If you’ve never heard of Monsterworks before, welcome to the club. Originally expecting Black Swan Annihilation to be the debut album from a group of spritely young upstarts, I was pretty amazed to find this London-based quartet is actually one of the most productive bands since Suidakra. I admit my laziness and lack of dedication prevented me from listening to all 12 of the band’s preceding full-lengths, but judging from a cursory sample of their work, the writings of fellow critics, and even the group’s own admission, I think it’s safe to say Swan isn’t a huge departure from their other recent output. With lofty album titles like Existential Codex and The God Album, Monsterworks’ blend of death, progressive, heavy, and post-metal continues in fine form with Black Swan Annihilation’s sciency, apocalyptic themes (for those ignorant basement-dwellers like myself, a black swan event is an unpredicted occurrence that causes major cataclysmic effects – thanks Wikipedia).
Opener “Immortalist” focuses on the heavier side of this genre smoothie, beginning with crisp, post-y leads that faintly recall Callisto or even Fallujah’s newest, before moving into a melodic, bobbing riff and a series of shuffling mechanical chords, breaking for a dreamy, proggy solo halfway through its four-and-a-half minute runtime. Vocalist Jon sticks to a growl and a raspy, high-register shout throughout the track, but later cuts get more adventurous. Follow-up “To Have Done What Must Be” begins like the soft side of Opeth, with cooing bass and gentle clean picking over Jon’s light crooning, before a series of forceful chugs and slithering, reverb-soaked leads give way to more proggy solos and a conclusion of harmonized sing-shouting. The two-and-a-half minute “Unbridled Force of Nature” is the oddest of the bunch, beginning with Gutter Instinct-style caveman death metal before uplifting tremolos float away to oblivion.
While Jon proves himself a dynamic vocalist with his death growls and serviceable singing, it’s the guitar-work of him and lead guitarist Marcus that really shines. Songs like “Immortalist,” “Black Swan Annihilation,” and closer “Archivo Omnia” feature simple, potent melodies that provide a welcome dash of accessibility and raw energy amidst all the genre morphing. “Vanishing Point” works its Mesopotamian fretwork over reverberating growls, with skyrocketing leads shooting forth in the climax like sidewinder missiles gone haywire. Aforementioned “Swan,” however, is the centerpiece of the guitar theatrics, its nine-minute runtime combining an Isisy intro, rumbling buildups, hefty terracing chords, swirling melodies, peppy drumbeats, an awesome air-siren scream, and an outro of featherweight, watery clean picking. Some of the record’s solos even recall Porcupine Tree, while the Morningside acoustic twinkling of “Unbeheld” and the dirgy doom riffs of aforementioned “Archivo” further cement Marcus’ and Jon’s versatility.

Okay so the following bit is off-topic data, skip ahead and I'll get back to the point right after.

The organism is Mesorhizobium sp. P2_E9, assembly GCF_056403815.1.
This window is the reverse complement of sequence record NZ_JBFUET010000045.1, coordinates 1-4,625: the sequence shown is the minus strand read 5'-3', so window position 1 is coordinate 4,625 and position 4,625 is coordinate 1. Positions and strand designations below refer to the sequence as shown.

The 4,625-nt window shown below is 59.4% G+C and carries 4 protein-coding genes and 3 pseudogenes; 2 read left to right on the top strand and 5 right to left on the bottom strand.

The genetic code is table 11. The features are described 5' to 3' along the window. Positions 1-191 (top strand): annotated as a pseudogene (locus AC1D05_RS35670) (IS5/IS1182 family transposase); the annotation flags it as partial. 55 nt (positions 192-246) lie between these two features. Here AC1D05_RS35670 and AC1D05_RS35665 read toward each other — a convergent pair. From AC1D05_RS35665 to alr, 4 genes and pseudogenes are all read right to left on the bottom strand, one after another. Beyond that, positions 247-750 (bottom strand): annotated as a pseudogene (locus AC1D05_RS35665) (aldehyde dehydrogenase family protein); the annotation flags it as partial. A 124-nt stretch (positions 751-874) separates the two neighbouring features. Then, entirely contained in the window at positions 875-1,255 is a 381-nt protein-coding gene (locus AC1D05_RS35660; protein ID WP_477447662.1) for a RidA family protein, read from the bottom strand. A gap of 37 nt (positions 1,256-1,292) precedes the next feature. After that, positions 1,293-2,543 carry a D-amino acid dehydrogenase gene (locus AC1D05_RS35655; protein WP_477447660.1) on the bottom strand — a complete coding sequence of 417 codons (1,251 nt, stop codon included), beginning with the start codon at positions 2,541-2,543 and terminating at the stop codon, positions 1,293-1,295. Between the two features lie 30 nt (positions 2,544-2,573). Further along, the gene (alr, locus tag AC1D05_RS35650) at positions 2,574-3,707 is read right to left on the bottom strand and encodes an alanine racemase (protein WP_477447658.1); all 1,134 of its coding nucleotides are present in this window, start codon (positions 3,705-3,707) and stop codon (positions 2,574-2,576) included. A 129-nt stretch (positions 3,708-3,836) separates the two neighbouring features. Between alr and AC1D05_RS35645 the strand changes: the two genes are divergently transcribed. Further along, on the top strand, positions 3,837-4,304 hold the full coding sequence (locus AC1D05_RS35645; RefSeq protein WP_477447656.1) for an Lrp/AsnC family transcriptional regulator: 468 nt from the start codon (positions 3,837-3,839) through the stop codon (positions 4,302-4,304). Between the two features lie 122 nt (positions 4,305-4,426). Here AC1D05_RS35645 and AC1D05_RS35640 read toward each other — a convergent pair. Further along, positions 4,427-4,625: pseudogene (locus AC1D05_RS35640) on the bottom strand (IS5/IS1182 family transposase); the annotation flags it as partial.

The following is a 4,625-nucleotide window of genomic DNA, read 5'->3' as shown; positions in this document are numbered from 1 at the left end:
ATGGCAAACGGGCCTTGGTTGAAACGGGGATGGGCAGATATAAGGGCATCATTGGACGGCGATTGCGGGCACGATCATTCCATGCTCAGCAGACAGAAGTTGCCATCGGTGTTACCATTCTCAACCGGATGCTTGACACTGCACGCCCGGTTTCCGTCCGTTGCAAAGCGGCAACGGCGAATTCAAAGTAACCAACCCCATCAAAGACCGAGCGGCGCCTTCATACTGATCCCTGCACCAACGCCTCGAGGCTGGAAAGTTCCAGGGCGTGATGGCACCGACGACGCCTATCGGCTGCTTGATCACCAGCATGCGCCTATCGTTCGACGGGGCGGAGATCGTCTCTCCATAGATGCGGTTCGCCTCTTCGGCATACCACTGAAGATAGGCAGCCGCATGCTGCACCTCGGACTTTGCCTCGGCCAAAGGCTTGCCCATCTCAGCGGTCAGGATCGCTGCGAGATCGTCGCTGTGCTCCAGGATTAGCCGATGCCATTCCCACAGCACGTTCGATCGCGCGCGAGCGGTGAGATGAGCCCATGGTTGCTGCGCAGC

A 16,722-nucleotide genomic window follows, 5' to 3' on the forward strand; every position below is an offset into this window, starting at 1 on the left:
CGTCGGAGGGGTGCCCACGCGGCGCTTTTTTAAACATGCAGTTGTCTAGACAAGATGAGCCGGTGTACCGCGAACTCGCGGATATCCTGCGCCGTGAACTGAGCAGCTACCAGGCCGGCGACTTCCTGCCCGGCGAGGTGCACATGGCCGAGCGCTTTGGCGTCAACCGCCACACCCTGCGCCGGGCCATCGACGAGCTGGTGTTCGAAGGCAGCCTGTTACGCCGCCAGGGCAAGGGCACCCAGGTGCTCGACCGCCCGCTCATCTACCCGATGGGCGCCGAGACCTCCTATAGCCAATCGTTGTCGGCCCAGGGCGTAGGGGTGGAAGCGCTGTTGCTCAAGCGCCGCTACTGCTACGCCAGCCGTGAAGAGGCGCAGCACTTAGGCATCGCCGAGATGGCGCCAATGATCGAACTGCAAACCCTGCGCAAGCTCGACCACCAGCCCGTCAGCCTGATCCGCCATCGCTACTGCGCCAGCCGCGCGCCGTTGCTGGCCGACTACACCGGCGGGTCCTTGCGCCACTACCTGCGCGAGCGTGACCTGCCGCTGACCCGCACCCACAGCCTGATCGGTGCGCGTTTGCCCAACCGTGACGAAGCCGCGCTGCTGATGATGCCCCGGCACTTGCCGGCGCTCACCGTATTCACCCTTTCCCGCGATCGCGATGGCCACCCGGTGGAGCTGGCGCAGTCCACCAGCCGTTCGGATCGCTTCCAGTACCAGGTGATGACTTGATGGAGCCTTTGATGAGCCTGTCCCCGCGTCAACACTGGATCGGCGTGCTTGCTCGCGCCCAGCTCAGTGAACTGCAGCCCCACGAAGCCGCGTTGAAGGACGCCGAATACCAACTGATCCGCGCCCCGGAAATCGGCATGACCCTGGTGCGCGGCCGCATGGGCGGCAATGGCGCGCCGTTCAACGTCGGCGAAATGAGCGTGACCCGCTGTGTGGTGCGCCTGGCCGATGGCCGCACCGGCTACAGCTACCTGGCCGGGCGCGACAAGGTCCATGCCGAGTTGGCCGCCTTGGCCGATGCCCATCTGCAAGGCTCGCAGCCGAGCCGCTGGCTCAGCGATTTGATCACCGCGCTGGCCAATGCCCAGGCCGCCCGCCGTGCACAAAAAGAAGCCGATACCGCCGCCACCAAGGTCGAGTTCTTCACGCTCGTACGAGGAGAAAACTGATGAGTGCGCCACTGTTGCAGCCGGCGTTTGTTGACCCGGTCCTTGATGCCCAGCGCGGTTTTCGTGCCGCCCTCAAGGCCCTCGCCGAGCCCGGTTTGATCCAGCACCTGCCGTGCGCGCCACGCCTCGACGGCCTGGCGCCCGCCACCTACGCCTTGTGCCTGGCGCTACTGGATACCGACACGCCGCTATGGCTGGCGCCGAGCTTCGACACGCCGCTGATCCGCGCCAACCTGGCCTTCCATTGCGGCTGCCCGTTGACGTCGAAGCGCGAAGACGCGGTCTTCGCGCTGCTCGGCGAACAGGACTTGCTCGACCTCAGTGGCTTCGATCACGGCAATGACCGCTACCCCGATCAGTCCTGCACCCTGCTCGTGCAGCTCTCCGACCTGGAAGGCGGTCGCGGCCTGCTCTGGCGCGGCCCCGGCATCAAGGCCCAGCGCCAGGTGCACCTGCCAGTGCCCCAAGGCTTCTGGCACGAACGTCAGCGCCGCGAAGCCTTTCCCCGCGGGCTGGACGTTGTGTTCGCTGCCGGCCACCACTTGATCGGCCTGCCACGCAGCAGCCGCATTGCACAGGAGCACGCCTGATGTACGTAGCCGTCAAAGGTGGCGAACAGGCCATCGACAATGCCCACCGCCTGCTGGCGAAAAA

However, while the performances are enjoyable and I like the group’s relatively fresh sound, I’m not totally bonkers for Swan, and it took me a few listens to realize why. Monsterworks are pulling an interesting balancing act: these songs aren’t direct or punchy enough to be particularly memorable or accessible, but nor are they complex or atmospheric enough to be particularly cerebral or progressive. The end result is a cool, pretense-free record made by a group of guys who clearly love what they do, but not something that will have me downloading everything they’ve released since their 1996 formation. Try as I might to enjoy it more, in the end maybe this just isn’t for me.
On the plus side, at 38 minutes, the length is just right, and the modern, roomy production gives the songs just the depth and vibrancy they need for Swan’s interesting mix of styles. Sure, a slightly more distinct bass tone would be nice – but in all, the band’s deft ability to leapfrog between hammering death metal, climatic post metal, and wavering prog showcases not just their songwriting chops, but also their earnestness. This is the type of group who responds to the question ‘What kind of metal do you play?’ by shrugging and saying ‘We just play metal, I guess.’ Supported by dynamic drumming, inspired performances, and intriguing lyrics, Swan shows that sometimes, just playing the music you love is all you need for a solid album.
DR: 11 | Format Reviewed: 256 kbps mp3
Label: Eat Lead and Die Music
Website: monsterworks.bandcamp.com | supermetal.net | facebook.com/monsterworks
Releases Worldwide: June 24th, 2016